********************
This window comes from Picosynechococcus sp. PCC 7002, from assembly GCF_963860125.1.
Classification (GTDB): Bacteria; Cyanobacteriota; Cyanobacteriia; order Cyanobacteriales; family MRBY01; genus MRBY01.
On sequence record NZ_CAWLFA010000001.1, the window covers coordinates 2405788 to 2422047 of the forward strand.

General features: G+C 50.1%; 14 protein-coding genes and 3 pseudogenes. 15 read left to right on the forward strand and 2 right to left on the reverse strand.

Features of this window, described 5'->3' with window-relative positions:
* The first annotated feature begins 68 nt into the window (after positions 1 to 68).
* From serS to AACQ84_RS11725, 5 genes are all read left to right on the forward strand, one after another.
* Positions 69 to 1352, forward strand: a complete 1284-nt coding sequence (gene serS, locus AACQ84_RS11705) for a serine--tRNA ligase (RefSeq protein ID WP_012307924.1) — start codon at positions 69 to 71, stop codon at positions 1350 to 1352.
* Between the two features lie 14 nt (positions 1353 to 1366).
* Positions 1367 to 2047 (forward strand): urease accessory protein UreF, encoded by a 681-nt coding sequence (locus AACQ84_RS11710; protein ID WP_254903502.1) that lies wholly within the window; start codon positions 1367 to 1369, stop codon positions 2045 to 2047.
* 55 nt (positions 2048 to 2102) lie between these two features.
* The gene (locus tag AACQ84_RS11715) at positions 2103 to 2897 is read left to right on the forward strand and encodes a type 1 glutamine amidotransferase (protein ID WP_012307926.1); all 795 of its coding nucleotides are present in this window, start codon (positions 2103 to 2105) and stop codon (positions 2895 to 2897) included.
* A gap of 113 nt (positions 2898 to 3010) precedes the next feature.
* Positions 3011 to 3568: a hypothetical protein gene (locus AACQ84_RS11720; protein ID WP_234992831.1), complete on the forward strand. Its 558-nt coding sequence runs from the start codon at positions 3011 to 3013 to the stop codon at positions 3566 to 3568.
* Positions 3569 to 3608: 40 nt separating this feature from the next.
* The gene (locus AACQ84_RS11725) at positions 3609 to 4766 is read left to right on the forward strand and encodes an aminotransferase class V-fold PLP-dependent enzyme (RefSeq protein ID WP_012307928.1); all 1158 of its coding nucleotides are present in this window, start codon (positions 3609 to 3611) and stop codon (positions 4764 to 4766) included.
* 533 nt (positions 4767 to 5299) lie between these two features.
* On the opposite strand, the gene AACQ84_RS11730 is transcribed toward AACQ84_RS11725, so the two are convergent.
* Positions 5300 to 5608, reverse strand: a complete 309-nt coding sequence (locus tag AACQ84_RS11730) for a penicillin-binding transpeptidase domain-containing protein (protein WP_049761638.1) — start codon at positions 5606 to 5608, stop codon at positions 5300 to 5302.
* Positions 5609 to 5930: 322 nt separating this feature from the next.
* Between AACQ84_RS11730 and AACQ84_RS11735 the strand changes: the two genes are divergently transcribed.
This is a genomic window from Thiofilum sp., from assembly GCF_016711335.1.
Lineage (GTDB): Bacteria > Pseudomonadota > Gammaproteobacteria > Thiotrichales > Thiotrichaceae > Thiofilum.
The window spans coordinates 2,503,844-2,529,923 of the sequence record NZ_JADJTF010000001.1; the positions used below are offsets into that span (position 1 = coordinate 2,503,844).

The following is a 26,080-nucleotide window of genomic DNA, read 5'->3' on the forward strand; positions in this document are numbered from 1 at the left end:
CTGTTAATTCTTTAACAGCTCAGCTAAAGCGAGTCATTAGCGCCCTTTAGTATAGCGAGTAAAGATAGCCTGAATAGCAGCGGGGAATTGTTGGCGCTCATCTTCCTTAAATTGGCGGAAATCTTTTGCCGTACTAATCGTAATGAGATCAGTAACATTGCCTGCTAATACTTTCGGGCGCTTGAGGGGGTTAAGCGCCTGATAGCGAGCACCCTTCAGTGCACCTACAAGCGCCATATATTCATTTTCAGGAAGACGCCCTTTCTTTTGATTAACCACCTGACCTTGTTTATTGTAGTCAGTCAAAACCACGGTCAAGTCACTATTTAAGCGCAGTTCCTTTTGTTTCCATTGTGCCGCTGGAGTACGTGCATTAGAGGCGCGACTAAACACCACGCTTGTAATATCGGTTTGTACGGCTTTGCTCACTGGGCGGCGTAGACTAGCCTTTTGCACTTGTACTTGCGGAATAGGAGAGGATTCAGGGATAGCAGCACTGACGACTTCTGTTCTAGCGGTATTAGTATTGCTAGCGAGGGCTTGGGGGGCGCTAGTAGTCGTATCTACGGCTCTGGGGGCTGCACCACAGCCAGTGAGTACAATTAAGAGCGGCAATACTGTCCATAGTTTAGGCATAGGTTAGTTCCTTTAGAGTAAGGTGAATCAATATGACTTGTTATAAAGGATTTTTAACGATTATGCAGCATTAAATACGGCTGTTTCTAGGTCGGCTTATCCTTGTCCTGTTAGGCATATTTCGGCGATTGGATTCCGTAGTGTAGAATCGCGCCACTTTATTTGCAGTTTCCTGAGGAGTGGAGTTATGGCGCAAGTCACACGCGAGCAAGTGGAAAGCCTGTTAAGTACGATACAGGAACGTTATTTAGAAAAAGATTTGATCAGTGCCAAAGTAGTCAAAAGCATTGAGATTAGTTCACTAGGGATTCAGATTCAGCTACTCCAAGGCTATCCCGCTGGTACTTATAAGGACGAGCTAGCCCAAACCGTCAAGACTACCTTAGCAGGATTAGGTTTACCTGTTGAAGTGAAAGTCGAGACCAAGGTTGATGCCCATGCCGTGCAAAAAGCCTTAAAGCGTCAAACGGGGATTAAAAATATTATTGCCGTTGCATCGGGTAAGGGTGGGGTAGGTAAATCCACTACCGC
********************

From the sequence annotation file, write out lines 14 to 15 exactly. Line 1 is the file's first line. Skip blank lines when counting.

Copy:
* Positions 3011 to 3568: a hypothetical protein gene (locus AACQ84_RS11720; protein ID WP_234992831.1), complete on the forward strand. Its 558-nt coding sequence runs from the start codon at positions 3011 to 3013 to the stop codon at positions 3566 to 3568.
* Positions 3569 to 3608: 40 nt separating this feature from the next.